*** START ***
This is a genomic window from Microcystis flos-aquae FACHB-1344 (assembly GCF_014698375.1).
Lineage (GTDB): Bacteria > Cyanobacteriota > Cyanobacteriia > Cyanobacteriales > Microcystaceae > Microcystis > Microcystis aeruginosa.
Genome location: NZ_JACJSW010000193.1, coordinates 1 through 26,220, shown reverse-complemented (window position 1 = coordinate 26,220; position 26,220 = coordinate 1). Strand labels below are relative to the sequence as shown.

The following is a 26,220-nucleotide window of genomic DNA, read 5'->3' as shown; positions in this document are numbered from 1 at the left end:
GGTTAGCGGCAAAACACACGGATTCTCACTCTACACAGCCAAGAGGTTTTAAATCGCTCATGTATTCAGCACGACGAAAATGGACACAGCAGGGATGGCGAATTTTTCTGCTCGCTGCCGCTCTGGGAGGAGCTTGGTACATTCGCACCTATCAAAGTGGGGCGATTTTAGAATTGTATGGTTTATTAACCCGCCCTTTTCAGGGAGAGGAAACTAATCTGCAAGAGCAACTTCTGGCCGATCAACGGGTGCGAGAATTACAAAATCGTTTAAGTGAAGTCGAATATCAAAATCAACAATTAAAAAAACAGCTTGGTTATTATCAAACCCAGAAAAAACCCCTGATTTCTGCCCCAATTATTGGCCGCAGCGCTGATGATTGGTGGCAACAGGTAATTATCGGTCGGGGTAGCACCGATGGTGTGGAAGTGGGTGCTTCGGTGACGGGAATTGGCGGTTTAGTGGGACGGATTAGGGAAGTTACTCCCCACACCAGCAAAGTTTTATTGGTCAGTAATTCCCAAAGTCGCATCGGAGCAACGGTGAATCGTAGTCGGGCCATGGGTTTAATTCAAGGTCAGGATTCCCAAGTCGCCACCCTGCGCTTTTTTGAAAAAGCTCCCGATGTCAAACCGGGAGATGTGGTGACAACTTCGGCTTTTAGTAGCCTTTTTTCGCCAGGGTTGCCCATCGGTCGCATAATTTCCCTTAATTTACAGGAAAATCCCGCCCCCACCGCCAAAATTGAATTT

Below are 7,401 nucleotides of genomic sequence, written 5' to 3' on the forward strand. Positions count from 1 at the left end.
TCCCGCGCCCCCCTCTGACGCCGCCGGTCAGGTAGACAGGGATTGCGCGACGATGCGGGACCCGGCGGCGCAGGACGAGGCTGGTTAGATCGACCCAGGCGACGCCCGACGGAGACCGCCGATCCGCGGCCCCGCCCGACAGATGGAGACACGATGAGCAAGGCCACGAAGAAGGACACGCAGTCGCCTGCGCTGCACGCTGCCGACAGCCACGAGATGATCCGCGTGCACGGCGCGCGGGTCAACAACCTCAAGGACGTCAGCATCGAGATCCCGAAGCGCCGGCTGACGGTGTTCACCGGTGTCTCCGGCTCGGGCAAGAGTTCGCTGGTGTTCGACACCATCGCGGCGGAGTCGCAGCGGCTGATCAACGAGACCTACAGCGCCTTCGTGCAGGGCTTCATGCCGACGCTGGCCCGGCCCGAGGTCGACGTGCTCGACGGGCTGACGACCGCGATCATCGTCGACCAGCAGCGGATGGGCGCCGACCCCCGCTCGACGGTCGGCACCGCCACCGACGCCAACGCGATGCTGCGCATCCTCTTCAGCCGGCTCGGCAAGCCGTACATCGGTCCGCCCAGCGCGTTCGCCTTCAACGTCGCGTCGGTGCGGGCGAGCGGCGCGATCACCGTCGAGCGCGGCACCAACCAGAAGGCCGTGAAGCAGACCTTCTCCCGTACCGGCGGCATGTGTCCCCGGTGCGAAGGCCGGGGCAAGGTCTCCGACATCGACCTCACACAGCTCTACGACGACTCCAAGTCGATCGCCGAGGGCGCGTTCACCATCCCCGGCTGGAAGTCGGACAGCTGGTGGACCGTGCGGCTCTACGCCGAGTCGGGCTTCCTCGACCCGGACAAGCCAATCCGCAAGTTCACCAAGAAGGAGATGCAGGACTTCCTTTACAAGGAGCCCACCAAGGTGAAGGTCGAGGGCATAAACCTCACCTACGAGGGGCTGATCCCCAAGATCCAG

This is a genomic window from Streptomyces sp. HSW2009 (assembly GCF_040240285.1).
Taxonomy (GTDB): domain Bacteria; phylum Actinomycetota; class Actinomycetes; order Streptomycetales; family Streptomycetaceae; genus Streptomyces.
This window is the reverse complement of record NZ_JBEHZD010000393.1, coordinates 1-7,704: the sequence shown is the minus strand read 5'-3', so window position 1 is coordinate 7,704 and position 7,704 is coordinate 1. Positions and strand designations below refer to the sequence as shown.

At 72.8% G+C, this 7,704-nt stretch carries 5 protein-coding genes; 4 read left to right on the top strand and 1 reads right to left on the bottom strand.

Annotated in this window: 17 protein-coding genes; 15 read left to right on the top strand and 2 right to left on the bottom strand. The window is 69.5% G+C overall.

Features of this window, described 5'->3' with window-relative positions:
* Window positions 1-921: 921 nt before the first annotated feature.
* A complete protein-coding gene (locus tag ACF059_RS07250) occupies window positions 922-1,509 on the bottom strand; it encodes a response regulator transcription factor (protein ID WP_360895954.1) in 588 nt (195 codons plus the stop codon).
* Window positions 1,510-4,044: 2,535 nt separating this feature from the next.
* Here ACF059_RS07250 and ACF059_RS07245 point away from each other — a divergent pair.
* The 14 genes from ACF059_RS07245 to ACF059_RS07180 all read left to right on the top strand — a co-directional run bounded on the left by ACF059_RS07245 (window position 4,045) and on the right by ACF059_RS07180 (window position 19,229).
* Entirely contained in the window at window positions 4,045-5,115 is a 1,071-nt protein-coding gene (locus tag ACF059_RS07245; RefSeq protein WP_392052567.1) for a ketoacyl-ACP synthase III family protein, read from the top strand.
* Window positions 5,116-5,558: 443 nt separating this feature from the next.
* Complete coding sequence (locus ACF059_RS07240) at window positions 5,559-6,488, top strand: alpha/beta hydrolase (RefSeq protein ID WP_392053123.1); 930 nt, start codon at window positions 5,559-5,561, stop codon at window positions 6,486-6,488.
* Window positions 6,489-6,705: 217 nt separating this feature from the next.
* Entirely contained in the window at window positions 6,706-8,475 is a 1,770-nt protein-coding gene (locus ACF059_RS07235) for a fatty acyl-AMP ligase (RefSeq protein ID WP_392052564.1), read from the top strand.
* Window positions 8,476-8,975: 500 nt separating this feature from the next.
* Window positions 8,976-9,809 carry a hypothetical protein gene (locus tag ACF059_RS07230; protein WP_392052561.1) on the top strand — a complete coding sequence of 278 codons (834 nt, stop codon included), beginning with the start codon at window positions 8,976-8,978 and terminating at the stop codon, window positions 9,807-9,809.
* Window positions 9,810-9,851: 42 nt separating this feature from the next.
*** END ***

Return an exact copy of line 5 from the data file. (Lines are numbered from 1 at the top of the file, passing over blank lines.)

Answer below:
GGTTAGCGGCAAAACACACGGATTCTCACTCTACACAGCCAAGAGGTTTTAAATCGCTCATGTATTCAGCACGACGAAAATGGACACAGCAGGGATGGCGAATTTTTCTGCTCGCTGCCGCTCTGGGAGGAGCTTGGTACATTCGCACCTATCAAAGTGGGGCGATTTTAGAATTGTATGGTTTATTAACCCGCCCTTTTCAGGGAGAGGAAACTAATCTGCAAGAGCAACTTCTGGCCGATCAACGGGTGCGAGAATTACAAAATCGTTTAAGTGAAGTCGAATATCAAAATCAACAATTAAAAAAACAGCTTGGTTATTATCAAACCCAGAAAAAACCCCTGATTTCTGCCCCAATTATTGGCCGCAGCGCTGATGATTGGTGGCAACAGGTAATTATCGGTCGGGGTAGCACCGATGGTGTGGAAGTGGGTGCTTCGGTGACGGGAATTGGCGGTTTAGTGGGACGGATTAGGGAAGTTACTCCCCACACCAGCAAAGTTTTATTGGTCAGTAATTCCCAAAGTCGCATCGGAGCAACGGTGAATCGTAGTCGGGCCATGGGTTTAATTCAAGGTCAGGATTCCCAAGTCGCCACCCTGCGCTTTTTTGAAAAAGCTCCCGATGTCAAACCGGGAGATGTGGTGACAACTTCGGCTTTTAGTAGCCTTTTTTCGCCAGGGTTGCCCATCGGTCGCATAATTTCCCTTAATTTACAGGAAAATCCCGCCCCCACCGCCAAAATTGAATTT